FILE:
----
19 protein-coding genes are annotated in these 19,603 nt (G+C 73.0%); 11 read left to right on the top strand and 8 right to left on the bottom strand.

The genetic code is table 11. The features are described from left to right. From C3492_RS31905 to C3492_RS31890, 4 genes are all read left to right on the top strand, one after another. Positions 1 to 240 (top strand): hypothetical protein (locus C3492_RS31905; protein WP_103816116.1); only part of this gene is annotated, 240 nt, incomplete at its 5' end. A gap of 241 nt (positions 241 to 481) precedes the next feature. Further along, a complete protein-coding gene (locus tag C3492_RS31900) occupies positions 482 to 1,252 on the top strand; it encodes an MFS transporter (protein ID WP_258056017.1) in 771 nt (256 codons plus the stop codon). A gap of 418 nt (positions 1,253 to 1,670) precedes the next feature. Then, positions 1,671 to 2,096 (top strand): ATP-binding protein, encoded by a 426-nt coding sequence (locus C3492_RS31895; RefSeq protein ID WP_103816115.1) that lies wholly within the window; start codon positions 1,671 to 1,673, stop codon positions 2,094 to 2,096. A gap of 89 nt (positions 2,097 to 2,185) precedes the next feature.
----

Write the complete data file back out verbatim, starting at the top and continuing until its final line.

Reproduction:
19 protein-coding genes are annotated in these 19,603 nt (G+C 73.0%); 11 read left to right on the top strand and 8 right to left on the bottom strand.

The genetic code is table 11. The features are described from left to right. From C3492_RS31905 to C3492_RS31890, 4 genes are all read left to right on the top strand, one after another. Positions 1 to 240 (top strand): hypothetical protein (locus C3492_RS31905; protein WP_103816116.1); only part of this gene is annotated, 240 nt, incomplete at its 5' end. A gap of 241 nt (positions 241 to 481) precedes the next feature. Further along, a complete protein-coding gene (locus tag C3492_RS31900) occupies positions 482 to 1,252 on the top strand; it encodes an MFS transporter (protein ID WP_258056017.1) in 771 nt (256 codons plus the stop codon). A gap of 418 nt (positions 1,253 to 1,670) precedes the next feature. Then, positions 1,671 to 2,096 (top strand): ATP-binding protein, encoded by a 426-nt coding sequence (locus C3492_RS31895; RefSeq protein ID WP_103816115.1) that lies wholly within the window; start codon positions 1,671 to 1,673, stop codon positions 2,094 to 2,096. A gap of 89 nt (positions 2,097 to 2,185) precedes the next feature.